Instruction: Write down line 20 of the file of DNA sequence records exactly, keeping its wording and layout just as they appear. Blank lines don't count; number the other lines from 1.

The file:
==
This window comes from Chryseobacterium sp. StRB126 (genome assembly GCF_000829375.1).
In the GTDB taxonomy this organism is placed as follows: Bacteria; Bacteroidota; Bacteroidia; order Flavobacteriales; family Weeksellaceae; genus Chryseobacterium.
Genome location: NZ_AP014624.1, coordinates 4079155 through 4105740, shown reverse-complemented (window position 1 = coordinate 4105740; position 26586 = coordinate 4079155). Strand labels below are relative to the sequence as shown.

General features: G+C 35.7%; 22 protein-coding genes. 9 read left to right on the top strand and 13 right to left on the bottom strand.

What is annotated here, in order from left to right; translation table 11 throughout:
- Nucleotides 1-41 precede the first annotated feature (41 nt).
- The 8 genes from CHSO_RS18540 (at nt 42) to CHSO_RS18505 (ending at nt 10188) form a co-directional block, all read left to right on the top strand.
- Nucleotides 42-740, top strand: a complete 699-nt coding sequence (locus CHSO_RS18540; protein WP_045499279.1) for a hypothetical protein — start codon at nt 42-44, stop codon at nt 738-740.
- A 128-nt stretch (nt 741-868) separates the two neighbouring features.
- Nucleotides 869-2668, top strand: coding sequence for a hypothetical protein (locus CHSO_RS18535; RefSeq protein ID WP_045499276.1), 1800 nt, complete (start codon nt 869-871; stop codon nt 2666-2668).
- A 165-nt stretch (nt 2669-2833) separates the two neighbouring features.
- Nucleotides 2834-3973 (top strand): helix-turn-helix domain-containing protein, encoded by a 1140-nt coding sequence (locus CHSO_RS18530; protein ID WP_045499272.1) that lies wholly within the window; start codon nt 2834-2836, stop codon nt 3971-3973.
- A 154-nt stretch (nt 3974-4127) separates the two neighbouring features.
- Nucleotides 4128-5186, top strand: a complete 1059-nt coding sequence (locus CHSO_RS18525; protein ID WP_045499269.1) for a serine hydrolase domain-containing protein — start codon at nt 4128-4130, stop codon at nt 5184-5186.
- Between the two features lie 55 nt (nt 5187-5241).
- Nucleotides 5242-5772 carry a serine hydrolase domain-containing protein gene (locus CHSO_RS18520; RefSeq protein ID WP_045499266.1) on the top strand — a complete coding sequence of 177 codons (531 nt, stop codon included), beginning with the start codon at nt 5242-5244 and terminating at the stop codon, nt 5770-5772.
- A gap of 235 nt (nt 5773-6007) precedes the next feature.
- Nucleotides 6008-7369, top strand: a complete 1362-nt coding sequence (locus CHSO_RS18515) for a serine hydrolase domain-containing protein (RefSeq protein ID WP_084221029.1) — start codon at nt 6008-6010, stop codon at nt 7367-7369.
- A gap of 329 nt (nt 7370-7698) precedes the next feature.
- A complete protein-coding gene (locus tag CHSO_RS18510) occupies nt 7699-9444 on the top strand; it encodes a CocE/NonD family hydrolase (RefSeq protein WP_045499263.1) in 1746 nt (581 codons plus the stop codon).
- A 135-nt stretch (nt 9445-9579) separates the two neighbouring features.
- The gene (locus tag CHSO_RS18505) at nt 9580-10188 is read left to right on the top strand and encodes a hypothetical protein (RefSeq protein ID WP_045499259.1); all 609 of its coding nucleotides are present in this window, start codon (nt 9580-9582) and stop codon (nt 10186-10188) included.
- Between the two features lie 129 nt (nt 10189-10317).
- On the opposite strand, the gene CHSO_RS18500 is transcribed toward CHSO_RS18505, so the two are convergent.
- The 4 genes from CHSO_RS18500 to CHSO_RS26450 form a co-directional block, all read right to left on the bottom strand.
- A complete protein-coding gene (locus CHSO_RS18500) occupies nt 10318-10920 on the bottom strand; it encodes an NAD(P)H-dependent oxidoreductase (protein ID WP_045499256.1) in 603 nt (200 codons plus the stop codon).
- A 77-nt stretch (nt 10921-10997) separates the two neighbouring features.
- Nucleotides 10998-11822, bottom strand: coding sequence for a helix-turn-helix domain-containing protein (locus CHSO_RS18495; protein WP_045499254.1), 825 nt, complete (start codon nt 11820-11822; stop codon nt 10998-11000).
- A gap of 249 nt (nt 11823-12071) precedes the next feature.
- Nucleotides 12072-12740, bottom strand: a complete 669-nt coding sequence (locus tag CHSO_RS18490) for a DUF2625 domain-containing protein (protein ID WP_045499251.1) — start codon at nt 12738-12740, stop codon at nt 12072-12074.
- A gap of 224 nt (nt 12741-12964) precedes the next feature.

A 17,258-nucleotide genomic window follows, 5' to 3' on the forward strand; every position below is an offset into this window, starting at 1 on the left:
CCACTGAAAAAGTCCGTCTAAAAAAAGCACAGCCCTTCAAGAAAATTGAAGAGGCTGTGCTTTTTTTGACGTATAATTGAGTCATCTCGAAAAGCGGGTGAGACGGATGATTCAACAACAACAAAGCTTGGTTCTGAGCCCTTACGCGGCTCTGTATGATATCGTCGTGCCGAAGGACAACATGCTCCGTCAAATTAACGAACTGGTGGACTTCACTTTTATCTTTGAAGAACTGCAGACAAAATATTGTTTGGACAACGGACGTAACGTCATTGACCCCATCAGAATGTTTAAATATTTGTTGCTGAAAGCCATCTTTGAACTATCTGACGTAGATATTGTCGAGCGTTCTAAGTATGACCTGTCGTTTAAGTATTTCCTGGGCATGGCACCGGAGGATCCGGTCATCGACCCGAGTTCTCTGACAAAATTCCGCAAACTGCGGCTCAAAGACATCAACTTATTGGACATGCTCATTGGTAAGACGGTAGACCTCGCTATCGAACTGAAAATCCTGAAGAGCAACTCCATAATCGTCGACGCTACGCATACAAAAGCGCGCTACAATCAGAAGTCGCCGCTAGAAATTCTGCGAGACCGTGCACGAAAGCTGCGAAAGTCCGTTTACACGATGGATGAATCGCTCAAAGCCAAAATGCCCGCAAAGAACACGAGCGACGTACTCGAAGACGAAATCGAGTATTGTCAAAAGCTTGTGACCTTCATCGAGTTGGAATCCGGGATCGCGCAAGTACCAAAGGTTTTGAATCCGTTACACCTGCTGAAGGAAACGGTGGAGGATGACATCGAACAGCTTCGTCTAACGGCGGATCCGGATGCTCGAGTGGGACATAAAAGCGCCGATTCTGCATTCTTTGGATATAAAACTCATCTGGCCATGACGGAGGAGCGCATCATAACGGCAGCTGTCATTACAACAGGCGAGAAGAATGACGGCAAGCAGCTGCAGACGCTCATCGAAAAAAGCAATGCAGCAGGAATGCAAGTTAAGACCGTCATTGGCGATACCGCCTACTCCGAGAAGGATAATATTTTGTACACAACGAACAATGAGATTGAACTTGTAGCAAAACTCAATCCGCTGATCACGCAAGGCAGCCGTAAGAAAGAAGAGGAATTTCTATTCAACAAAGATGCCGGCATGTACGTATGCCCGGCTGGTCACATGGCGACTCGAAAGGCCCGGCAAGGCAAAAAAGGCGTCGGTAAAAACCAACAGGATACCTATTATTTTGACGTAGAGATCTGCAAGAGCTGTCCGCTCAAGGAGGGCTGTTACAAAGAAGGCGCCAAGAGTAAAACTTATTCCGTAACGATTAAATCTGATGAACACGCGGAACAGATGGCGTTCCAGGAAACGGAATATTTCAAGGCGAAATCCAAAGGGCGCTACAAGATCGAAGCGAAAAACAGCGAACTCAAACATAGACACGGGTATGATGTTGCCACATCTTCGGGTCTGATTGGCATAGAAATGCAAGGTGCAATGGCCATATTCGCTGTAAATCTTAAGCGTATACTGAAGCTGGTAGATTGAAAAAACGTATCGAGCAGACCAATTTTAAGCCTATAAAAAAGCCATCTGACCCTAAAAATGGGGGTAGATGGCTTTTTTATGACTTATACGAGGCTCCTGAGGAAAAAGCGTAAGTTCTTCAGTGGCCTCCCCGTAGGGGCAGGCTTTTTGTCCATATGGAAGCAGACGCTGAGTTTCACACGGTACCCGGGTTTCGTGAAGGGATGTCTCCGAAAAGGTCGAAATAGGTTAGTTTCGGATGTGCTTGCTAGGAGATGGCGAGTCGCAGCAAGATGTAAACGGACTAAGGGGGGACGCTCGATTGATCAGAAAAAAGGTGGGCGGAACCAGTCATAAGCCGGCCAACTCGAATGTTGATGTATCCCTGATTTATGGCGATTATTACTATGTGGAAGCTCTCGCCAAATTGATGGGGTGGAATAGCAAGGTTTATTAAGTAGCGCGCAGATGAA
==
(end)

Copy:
- A complete protein-coding gene (locus tag CHSO_RS18510) occupies nt 7699-9444 on the top strand; it encodes a CocE/NonD family hydrolase (RefSeq protein WP_045499263.1) in 1746 nt (581 codons plus the stop codon).